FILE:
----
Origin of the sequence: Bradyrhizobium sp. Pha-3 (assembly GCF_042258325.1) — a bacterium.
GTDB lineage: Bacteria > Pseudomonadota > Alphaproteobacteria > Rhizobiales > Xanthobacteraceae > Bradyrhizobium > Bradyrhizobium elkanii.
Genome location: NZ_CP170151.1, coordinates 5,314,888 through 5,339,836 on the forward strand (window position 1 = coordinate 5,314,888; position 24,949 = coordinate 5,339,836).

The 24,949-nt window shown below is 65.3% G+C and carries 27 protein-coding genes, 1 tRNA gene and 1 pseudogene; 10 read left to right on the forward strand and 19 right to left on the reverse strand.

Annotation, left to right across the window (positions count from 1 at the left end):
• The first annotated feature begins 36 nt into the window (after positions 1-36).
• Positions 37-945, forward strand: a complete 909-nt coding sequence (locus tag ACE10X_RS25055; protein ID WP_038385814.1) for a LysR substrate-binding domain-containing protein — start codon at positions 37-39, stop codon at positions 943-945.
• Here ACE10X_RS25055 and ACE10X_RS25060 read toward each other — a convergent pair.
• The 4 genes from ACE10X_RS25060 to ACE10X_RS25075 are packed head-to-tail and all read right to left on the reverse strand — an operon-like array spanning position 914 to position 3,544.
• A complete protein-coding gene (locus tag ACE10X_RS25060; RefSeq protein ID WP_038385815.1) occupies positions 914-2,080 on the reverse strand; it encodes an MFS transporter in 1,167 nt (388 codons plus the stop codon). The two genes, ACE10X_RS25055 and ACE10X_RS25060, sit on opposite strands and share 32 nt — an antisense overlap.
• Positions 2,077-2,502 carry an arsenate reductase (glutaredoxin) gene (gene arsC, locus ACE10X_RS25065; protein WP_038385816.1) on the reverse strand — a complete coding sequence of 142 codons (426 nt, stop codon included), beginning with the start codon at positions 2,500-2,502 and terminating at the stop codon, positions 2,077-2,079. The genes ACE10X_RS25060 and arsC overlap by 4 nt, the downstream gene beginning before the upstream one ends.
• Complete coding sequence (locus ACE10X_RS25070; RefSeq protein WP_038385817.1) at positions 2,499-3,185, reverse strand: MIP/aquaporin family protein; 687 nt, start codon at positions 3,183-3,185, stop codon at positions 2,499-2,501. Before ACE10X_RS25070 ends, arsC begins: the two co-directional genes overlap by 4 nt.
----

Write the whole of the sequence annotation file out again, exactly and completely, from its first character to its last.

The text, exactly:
Origin of the sequence: Bradyrhizobium sp. Pha-3 (assembly GCF_042258325.1) — a bacterium.
GTDB lineage: Bacteria > Pseudomonadota > Alphaproteobacteria > Rhizobiales > Xanthobacteraceae > Bradyrhizobium > Bradyrhizobium elkanii.
Genome location: NZ_CP170151.1, coordinates 5,314,888 through 5,339,836 on the forward strand (window position 1 = coordinate 5,314,888; position 24,949 = coordinate 5,339,836).

The 24,949-nt window shown below is 65.3% G+C and carries 27 protein-coding genes, 1 tRNA gene and 1 pseudogene; 10 read left to right on the forward strand and 19 right to left on the reverse strand.

Annotation, left to right across the window (positions count from 1 at the left end):
• The first annotated feature begins 36 nt into the window (after positions 1-36).
• Positions 37-945, forward strand: a complete 909-nt coding sequence (locus tag ACE10X_RS25055; protein ID WP_038385814.1) for a LysR substrate-binding domain-containing protein — start codon at positions 37-39, stop codon at positions 943-945.
• Here ACE10X_RS25055 and ACE10X_RS25060 read toward each other — a convergent pair.
• The 4 genes from ACE10X_RS25060 to ACE10X_RS25075 are packed head-to-tail and all read right to left on the reverse strand — an operon-like array spanning position 914 to position 3,544.
• A complete protein-coding gene (locus tag ACE10X_RS25060; RefSeq protein ID WP_038385815.1) occupies positions 914-2,080 on the reverse strand; it encodes an MFS transporter in 1,167 nt (388 codons plus the stop codon). The two genes, ACE10X_RS25055 and ACE10X_RS25060, sit on opposite strands and share 32 nt — an antisense overlap.
• Positions 2,077-2,502 carry an arsenate reductase (glutaredoxin) gene (gene arsC, locus ACE10X_RS25065; protein WP_038385816.1) on the reverse strand — a complete coding sequence of 142 codons (426 nt, stop codon included), beginning with the start codon at positions 2,500-2,502 and terminating at the stop codon, positions 2,077-2,079. The genes ACE10X_RS25060 and arsC overlap by 4 nt, the downstream gene beginning before the upstream one ends.
• Complete coding sequence (locus ACE10X_RS25070; RefSeq protein WP_038385817.1) at positions 2,499-3,185, reverse strand: MIP/aquaporin family protein; 687 nt, start codon at positions 3,183-3,185, stop codon at positions 2,499-2,501. Before ACE10X_RS25070 ends, arsC begins: the two co-directional genes overlap by 4 nt.